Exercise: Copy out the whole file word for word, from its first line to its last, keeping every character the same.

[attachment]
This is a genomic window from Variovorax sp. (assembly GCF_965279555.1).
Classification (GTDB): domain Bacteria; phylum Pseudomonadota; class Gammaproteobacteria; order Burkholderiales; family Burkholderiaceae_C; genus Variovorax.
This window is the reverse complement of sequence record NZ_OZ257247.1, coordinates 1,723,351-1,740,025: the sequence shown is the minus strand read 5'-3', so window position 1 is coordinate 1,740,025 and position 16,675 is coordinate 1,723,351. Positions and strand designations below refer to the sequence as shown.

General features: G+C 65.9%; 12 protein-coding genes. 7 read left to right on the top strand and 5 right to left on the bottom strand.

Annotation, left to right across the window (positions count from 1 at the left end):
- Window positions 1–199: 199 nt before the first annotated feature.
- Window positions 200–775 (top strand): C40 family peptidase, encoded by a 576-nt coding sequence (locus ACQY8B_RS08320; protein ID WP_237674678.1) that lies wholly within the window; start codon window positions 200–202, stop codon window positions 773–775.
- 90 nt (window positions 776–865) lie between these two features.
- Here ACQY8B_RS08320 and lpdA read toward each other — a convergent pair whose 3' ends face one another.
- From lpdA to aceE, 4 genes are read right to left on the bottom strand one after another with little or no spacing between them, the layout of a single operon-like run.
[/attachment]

This is a genomic window from Variovorax sp. (assembly GCF_965279555.1).
Classification (GTDB): domain Bacteria; phylum Pseudomonadota; class Gammaproteobacteria; order Burkholderiales; family Burkholderiaceae_C; genus Variovorax.
This window is the reverse complement of sequence record NZ_OZ257247.1, coordinates 1,723,351-1,740,025: the sequence shown is the minus strand read 5'-3', so window position 1 is coordinate 1,740,025 and position 16,675 is coordinate 1,723,351. Positions and strand designations below refer to the sequence as shown.

General features: G+C 65.9%; 12 protein-coding genes. 7 read left to right on the top strand and 5 right to left on the bottom strand.

Annotation, left to right across the window (positions count from 1 at the left end):
- Window positions 1–199: 199 nt before the first annotated feature.
- Window positions 200–775 (top strand): C40 family peptidase, encoded by a 576-nt coding sequence (locus ACQY8B_RS08320; protein ID WP_237674678.1) that lies wholly within the window; start codon window positions 200–202, stop codon window positions 773–775.
- 90 nt (window positions 776–865) lie between these two features.
- Here ACQY8B_RS08320 and lpdA read toward each other — a convergent pair whose 3' ends face one another.
- From lpdA to aceE, 4 genes are read right to left on the bottom strand one after another with little or no spacing between them, the layout of a single operon-like run.